I wish that were the case for me! ... both my older rose bushes (3-4 years) have black spot - the morden sunrise is almost being killed by it. I may have to replace her next year. next spring, I'm going to cut her down to 2 feet and see if she'll come back for me.

I have always liked the idea of having roses in pots - but have never been lucky with it. I find that the drainage is never quite right and the roots just don't grow as much as they should. Is it that I don't use the right potting mix? Miracle grow? ... should I be blending it with other things to allow for better drainage?

My experience with pots for anything else, has always been that they don't hold water, and everything dries out to quickly. ... but not for my efforts with Roses.

I had quite the compliment yesterday. I ran into one of my neighbors and she said that her family were loving my garden. Small though it is - with the roses and oriental lillies in full bloom - what's not to love? :) I told her that the two flower types were always competing with me for favorite flower... I sure do love my roses though, and if I could figure out where to put more of them in our small yard - I would. As of right now - I have 6 bushes, 4 of them newly planted this season. I can hardly wait to see what my yellow climber - kona gold will do with itself in the years to come, as it grows up the side of the porch.

If my morden Sunrise doesn't survive the winter and next year's massive pruning ... I may be on a hunt for a new one, or maybe I can beg for a seed off of yours? :)

    Bookmark   June 29, 2012 at 9:55AM
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lola-lemon(5b East WA)

I only have one- so how bout a clipping instead?

    Bookmark   June 29, 2012 at 2:07PM
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roseyd(6)

I figured when the end of the year comes to pass - the rose hips all have seeds in them... I've never grown a rose from seed before - but, if I could find a non-diseased morden-sunrise - I would attempt it. :)

Are clippings easier than seeds?

    Bookmark   June 29, 2012 at 3:30PM
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lola-lemon(5b East WA)

They're full of seeds but they'd be a hybrid (MS x some other rose in my garden). ... Tho, i just checked and this rose is likely protected under its 2003 patent. So propagation is a no- no either way.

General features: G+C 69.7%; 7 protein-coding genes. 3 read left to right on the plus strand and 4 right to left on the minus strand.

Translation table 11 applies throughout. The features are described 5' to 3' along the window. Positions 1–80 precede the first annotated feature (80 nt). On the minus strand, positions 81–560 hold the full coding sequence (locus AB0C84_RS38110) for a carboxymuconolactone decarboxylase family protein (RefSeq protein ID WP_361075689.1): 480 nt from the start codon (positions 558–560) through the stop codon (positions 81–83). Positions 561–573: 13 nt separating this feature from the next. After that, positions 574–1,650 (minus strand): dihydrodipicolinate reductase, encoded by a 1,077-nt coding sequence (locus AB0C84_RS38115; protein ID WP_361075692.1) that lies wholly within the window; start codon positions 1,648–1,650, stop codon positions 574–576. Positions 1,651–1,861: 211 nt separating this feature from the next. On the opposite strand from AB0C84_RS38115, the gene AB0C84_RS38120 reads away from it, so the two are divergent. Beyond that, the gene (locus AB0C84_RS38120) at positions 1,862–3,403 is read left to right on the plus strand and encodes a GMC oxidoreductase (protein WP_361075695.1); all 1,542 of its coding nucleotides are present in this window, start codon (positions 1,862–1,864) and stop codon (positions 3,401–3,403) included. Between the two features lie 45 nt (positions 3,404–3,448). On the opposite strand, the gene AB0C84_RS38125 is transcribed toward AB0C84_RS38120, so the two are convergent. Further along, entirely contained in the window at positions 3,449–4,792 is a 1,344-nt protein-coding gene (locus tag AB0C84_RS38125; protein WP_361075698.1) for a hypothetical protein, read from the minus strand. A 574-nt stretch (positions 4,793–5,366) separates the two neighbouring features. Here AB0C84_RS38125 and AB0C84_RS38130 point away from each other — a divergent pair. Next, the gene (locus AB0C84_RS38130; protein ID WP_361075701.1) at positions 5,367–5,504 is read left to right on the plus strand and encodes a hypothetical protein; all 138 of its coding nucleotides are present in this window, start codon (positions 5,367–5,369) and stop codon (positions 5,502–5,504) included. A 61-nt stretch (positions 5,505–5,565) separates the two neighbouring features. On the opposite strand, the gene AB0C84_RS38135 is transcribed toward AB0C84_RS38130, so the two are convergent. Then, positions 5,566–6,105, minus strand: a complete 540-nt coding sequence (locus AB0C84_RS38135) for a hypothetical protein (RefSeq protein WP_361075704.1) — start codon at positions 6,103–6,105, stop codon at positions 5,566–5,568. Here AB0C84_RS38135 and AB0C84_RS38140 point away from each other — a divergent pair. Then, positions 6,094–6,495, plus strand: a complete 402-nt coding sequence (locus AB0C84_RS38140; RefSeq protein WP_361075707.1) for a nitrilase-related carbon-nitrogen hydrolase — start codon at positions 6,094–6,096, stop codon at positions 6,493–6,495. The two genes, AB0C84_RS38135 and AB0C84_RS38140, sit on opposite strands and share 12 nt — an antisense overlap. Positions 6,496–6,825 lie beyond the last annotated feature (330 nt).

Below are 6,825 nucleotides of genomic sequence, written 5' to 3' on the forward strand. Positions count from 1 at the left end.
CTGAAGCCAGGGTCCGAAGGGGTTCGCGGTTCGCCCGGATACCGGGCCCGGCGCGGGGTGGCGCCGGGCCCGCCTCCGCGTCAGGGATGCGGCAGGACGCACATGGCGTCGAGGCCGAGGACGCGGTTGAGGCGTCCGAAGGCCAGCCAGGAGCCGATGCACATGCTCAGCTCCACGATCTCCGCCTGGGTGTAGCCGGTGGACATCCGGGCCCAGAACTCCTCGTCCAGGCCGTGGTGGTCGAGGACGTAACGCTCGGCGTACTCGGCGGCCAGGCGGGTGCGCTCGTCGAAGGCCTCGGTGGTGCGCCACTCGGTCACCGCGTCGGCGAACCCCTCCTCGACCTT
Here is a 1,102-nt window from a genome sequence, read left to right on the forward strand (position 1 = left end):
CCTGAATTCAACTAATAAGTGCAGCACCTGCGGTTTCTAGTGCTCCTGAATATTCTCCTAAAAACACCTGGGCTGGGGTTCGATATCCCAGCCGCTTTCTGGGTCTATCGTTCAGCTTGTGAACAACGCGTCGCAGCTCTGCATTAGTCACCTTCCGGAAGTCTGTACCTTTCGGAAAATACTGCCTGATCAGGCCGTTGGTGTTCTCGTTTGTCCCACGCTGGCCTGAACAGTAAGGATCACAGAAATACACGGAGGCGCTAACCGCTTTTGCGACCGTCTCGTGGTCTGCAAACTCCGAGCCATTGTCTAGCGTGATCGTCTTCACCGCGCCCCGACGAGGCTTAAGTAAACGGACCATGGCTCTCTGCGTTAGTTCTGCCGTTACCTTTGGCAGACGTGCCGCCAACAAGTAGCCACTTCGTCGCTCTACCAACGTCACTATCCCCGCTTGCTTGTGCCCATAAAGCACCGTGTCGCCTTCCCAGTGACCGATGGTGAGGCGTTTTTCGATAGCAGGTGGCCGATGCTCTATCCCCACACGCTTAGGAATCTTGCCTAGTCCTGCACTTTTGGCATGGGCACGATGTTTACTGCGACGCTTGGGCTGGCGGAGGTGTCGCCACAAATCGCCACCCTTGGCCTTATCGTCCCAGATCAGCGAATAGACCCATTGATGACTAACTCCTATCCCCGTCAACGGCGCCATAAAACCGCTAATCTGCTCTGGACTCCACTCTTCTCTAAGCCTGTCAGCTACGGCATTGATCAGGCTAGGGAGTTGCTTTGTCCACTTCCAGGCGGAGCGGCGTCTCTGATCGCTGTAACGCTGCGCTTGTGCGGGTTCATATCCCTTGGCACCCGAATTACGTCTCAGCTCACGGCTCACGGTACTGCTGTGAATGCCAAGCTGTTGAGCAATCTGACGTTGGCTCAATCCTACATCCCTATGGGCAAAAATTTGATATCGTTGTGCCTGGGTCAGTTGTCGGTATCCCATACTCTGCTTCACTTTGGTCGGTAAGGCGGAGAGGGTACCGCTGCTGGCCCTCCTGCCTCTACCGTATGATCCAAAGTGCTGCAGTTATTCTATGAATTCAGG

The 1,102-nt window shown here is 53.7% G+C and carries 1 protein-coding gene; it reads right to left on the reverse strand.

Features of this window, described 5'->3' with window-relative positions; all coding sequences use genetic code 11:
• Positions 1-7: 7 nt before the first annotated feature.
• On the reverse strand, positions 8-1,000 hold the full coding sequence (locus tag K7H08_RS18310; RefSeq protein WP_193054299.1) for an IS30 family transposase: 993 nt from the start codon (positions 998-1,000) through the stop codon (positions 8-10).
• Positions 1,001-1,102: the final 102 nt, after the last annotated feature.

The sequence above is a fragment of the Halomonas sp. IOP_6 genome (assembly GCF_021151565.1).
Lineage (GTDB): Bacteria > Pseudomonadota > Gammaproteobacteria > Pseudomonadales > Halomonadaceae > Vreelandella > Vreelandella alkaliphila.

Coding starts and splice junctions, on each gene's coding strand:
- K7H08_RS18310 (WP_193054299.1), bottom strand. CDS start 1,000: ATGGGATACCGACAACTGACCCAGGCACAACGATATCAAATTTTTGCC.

I got my rose from northland rosarium. I think they propogate by cuttings, so you might get the same rose i have.

I don't mean to be a smarty pants and I apologize if you already know this...but black spot can be helped by not watering the leaves of your plant, providing air circulation by not crowding it in tight spaces or dense garden jungles and picking off or raking up any black spot leaves.
It's easy for me to give advice though- we have very low humidity so it's easy to cure any that starts up (forinstance if i leave on any last seasons dead or ill leaves, it gets going on those).
As far as pruning,- it tends to stimulate healthy new growth....
i dont know how sparse your plant is, but you might try cutting it down by 1/3 now. Alternately, If you dont have leaves down the plant, maybe just prune a portion of the worst looking canes down to 2 feet (2/3rds). If your plant responds well, bring the rest down. Or next year bring the whole plant uniformly down by half to 2/3 in spring.
David austin (the father of English roses) recommends pruning a second time in summer in warm climates ( beyond deadheading) As well as doing the first pruning in spring. I generally find (tho i am just a hobbiest gardener) that modern roses respond well to pruning in most cases (tho, maybe not past late summer as you dont want to stimulate growth when it should be getting readybto go dormant??)
I think most modern roses can become overgrown duds if never pruned. ...So you might find pruning improves things (as well as proper fertilizing!:-).

But don't just take my advice- If I was you, i'd ask the forum
for advice on renovating your overgrown shrub now.
Then You'll get a variety of experienced viewpoints- from differing climates ...then you might choose the most relevant experience to follow. I find the warmer climate gardeners (LA and such) have their own experiences that don't always match the cold climate experiences- (especially pruning) though overall, they all have great input with regard to rose quirks and habits.

    Bookmark   June 29, 2012 at 5:57PM
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diane_nj 6b/7a

You can use the seeds of a patented rose, that is allowed because your seeds are now a new variety, where Morden Sunrise is a parent. You cannot reproduce via cutting or budding/grafting until the patent expires.

    Bookmark   June 29, 2012 at 6:18PM